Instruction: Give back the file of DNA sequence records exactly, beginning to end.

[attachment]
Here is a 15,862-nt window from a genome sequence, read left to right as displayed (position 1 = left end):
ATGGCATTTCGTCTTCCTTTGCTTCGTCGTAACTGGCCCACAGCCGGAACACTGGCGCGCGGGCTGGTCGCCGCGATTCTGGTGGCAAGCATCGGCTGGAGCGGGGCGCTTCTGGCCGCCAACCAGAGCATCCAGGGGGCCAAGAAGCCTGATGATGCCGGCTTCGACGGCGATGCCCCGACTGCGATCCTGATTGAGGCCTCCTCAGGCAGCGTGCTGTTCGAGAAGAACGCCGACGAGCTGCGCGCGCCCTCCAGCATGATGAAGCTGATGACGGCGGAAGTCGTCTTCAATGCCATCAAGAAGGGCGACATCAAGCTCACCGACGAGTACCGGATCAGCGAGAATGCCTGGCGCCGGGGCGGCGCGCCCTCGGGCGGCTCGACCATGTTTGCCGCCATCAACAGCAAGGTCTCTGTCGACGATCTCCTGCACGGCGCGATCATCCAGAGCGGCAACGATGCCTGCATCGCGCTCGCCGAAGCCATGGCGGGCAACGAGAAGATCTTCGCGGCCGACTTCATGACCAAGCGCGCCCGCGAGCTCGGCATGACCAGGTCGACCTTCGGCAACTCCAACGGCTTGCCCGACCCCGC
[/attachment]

Here is a 15,862-nt window from a genome sequence, read left to right as displayed (position 1 = left end):
ATGGCATTTCGTCTTCCTTTGCTTCGTCGTAACTGGCCCACAGCCGGAACACTGGCGCGCGGGCTGGTCGCCGCGATTCTGGTGGCAAGCATCGGCTGGAGCGGGGCGCTTCTGGCCGCCAACCAGAGCATCCAGGGGGCCAAGAAGCCTGATGATGCCGGCTTCGACGGCGATGCCCCGACTGCGATCCTGATTGAGGCCTCCTCAGGCAGCGTGCTGTTCGAGAAGAACGCCGACGAGCTGCGCGCGCCCTCCAGCATGATGAAGCTGATGACGGCGGAAGTCGTCTTCAATGCCATCAAGAAGGGCGACATCAAGCTCACCGACGAGTACCGGATCAGCGAGAATGCCTGGCGCCGGGGCGGCGCGCCCTCGGGCGGCTCGACCATGTTTGCCGCCATCAACAGCAAGGTCTCTGTCGACGATCTCCTGCACGGCGCGATCATCCAGAGCGGCAACGATGCCTGCATCGCGCTCGCCGAAGCCATGGCGGGCAACGAGAAGATCTTCGCGGCCGACTTCATGACCAAGCGCGCCCGCGAGCTCGGCATGACCAGGTCGACCTTCGGCAACTCCAACGGCTTGCCCGACCCCGC